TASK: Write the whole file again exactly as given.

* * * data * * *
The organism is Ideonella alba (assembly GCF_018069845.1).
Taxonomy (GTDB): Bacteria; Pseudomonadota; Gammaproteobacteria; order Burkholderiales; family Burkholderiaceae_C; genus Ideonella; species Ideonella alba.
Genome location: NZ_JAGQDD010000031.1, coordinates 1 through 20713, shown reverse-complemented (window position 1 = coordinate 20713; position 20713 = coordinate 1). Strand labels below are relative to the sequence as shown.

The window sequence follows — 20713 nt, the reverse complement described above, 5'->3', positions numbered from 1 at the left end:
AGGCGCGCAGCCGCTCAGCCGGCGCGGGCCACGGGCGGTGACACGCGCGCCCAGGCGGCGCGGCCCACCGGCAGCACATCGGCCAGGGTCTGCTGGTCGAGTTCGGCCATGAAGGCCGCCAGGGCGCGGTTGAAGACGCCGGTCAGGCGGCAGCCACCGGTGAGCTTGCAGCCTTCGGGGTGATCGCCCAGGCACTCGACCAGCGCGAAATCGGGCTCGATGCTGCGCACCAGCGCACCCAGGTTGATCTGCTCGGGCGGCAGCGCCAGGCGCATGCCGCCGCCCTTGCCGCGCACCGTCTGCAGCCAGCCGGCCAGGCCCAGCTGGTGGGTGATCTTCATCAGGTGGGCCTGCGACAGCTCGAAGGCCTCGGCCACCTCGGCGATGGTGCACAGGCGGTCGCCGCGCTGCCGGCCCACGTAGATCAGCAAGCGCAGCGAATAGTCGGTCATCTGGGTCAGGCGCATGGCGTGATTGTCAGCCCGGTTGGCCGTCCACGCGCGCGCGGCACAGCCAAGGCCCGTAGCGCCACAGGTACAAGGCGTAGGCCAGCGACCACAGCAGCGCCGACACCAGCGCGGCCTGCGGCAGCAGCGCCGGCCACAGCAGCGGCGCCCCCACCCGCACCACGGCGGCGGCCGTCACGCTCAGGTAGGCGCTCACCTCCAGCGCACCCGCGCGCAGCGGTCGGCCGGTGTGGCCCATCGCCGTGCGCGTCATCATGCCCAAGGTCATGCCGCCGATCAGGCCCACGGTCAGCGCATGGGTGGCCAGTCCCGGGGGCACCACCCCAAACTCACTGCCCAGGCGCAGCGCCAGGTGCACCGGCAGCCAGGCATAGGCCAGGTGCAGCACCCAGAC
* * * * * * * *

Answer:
The organism is Ideonella alba (assembly GCF_018069845.1).
Taxonomy (GTDB): Bacteria; Pseudomonadota; Gammaproteobacteria; order Burkholderiales; family Burkholderiaceae_C; genus Ideonella; species Ideonella alba.
Genome location: NZ_JAGQDD010000031.1, coordinates 1 through 20713, shown reverse-complemented (window position 1 = coordinate 20713; position 20713 = coordinate 1). Strand labels below are relative to the sequence as shown.

The window sequence follows — 20713 nt, the reverse complement described above, 5'->3', positions numbered from 1 at the left end:
AGGCGCGCAGCCGCTCAGCCGGCGCGGGCCACGGGCGGTGACACGCGCGCCCAGGCGGCGCGGCCCACCGGCAGCACATCGGCCAGGGTCTGCTGGTCGAGTTCGGCCATGAAGGCCGCCAGGGCGCGGTTGAAGACGCCGGTCAGGCGGCAGCCACCGGTGAGCTTGCAGCCTTCGGGGTGATCGCCCAGGCACTCGACCAGCGCGAAATCGGGCTCGATGCTGCGCACCAGCGCACCCAGGTTGATCTGCTCGGGCGGCAGCGCCAGGCGCATGCCGCCGCCCTTGCCGCGCACCGTCTGCAGCCAGCCGGCCAGGCCCAGCTGGTGGGTGATCTTCATCAGGTGGGCCTGCGACAGCTCGAAGGCCTCGGCCACCTCGGCGATGGTGCACAGGCGGTCGCCGCGCTGCCGGCCCACGTAGATCAGCAAGCGCAGCGAATAGTCGGTCATCTGGGTCAGGCGCATGGCGTGATTGTCAGCCCGGTTGGCCGTCCACGCGCGCGCGGCACAGCCAAGGCCCGTAGCGCCACAGGTACAAGGCGTAGGCCAGCGACCACAGCAGCGCCGACACCAGCGCGGCCTGCGGCAGCAGCGCCGGCCACAGCAGCGGCGCCCCCACCCGCACCACGGCGGCGGCCGTCACGCTCAGGTAGGCGCTCACCTCCAGCGCACCCGCGCGCAGCGGTCGGCCGGTGTGGCCCATCGCCGTGCGCGTCATCATGCCCAAGGTCATGCCGCCGATCAGGCCCACGGTCAGCGCATGGGTGGCCAGTCCCGGGGGCACCACCCCAAACTCACTGCCCAGGCGCAGCGCCAGGTGCACCGGCAGCCAGGCATAGGCCAGGTGCAGCACCCAGAC